Gov. William Donald Schaefer today rescinded his executive order that lengthened the work week of thousands of state employees and announced that he would re-think the issue.
About 40,000 state workers today were to have begun working 40-hour weeks, rather than the 35 1/2 hours that they had been working for years. They were to receive no extra pay for the longer week that Schaefer ordered on Jan. 8, citing the need to increase productivity and avert layoffs in the face of mounting budget woes.
But Schaefer relented today after massive lobbying from the workers and their unions. He said he will issue a new order rescinding the old one and calling on newly hired state workers to work a 40-hour work week, but sparing most state workers the longer hours. In the meantime, state officials will study alternative ways to save personnel costs, he said.
"I haven't changed my mind on the 40-hour week. . . . We will try to do it. I don't think it's fair for two-thirds to do it and one-third not to do it," Schaefer said.
Currently, about 20,000 public employees, including prison guards, State Police and others, are scheduled for 40 hours a week.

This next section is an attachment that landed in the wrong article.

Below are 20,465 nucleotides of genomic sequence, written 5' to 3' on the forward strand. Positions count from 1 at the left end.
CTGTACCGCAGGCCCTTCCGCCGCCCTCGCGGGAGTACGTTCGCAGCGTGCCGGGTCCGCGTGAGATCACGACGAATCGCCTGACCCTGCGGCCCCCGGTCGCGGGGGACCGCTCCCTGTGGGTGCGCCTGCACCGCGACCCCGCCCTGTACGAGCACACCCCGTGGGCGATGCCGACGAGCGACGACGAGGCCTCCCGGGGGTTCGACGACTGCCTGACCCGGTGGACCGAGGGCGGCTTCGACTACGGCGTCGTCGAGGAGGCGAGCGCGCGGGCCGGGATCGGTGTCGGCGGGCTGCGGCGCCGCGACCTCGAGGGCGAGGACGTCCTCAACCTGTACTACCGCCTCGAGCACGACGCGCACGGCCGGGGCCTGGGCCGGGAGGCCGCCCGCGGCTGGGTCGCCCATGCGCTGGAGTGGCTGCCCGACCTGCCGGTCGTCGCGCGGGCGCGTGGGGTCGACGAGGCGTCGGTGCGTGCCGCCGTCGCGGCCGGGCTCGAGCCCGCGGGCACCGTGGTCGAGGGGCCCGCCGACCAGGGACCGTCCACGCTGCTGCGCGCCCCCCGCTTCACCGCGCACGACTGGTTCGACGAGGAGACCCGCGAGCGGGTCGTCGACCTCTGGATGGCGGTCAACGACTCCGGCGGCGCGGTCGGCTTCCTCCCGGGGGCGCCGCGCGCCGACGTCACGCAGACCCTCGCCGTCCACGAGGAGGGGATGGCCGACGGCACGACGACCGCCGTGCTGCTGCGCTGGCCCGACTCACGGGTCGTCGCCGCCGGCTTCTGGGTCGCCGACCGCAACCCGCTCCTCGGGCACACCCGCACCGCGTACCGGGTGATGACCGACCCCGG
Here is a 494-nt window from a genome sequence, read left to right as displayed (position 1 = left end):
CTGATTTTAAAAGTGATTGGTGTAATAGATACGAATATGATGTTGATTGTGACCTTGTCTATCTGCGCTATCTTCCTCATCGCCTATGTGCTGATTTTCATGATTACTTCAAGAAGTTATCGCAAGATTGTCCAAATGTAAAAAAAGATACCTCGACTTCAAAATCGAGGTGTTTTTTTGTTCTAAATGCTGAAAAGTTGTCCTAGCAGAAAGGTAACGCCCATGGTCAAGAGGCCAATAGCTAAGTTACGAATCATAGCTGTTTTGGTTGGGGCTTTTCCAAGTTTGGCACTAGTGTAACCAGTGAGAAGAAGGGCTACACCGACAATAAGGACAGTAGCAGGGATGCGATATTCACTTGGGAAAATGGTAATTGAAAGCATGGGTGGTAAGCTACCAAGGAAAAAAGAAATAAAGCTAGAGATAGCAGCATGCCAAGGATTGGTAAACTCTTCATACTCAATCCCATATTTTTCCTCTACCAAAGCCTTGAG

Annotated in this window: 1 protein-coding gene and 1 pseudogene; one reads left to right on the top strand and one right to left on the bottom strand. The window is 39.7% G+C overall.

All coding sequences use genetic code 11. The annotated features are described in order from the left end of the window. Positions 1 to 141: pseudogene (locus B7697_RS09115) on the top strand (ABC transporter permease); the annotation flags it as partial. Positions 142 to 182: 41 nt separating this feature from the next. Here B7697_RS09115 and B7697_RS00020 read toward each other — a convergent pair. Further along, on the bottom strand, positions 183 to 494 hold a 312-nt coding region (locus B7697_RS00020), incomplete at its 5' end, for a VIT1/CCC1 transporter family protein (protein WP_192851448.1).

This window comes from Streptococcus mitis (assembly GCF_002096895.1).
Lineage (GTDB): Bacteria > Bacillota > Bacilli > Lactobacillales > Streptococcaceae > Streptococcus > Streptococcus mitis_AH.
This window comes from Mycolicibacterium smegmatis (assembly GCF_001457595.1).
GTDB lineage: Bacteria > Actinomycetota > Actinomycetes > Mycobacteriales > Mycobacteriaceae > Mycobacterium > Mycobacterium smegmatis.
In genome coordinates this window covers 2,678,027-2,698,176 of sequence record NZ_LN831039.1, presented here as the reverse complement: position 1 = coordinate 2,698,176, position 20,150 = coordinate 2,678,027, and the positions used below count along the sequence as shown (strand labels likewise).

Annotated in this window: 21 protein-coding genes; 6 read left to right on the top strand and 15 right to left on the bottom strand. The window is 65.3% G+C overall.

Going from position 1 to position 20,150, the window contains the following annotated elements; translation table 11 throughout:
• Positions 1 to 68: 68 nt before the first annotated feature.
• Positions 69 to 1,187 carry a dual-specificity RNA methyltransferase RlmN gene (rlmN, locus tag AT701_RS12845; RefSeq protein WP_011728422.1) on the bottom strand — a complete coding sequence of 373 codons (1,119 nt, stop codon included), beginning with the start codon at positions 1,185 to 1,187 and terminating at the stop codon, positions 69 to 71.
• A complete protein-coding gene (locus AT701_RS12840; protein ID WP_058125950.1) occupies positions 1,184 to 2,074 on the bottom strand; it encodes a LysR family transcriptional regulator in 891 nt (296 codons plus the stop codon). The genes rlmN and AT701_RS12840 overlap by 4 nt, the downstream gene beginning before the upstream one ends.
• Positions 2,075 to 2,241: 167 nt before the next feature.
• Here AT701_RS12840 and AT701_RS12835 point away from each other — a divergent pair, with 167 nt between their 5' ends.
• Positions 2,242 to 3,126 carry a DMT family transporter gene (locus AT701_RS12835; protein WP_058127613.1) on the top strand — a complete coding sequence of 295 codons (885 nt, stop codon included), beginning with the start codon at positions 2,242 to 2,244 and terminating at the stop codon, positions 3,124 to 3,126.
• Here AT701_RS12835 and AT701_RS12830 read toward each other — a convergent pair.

Schaefer said he still hopes to have all state employees putting in 40-hour weeks starting in July.
The governor's decision to relent took the public employee unions by surprise. Maryland does not allow collective bargaining for state workers, but the unions were able to mobilize their members to call and write to lawmakers.
"This is just fantastic news. I am very grateful for the effort of state workers," said Bill Bolander, executive director of Council 92 of the American Federation of State, County and Municipal Employees.
Cuts can be made to the budget without lengthening the work week or laying off workers, Bolander said.
Joseph Cook, director of field services for the Maryland Classified Employees Association, said, "We're ecstatic. . . . The new hours were giving a lot of people problems."
The action does not affect other policy changes announced by Schaefer that force state workers to pay a greater share of the cost of their health insurance and to go without pay raises this year.
State workers had been winning a surprising amount of support from legislators to reverse Schaefer's 40-hour work week. A bill reversing the 40-hour order had been introduced in the Senate and was being prepared in the House, where more than 20 lawmakers had agreed to sponsor the bill. Several members said they had received an unprecedented number of calls from state workers supporting the effort.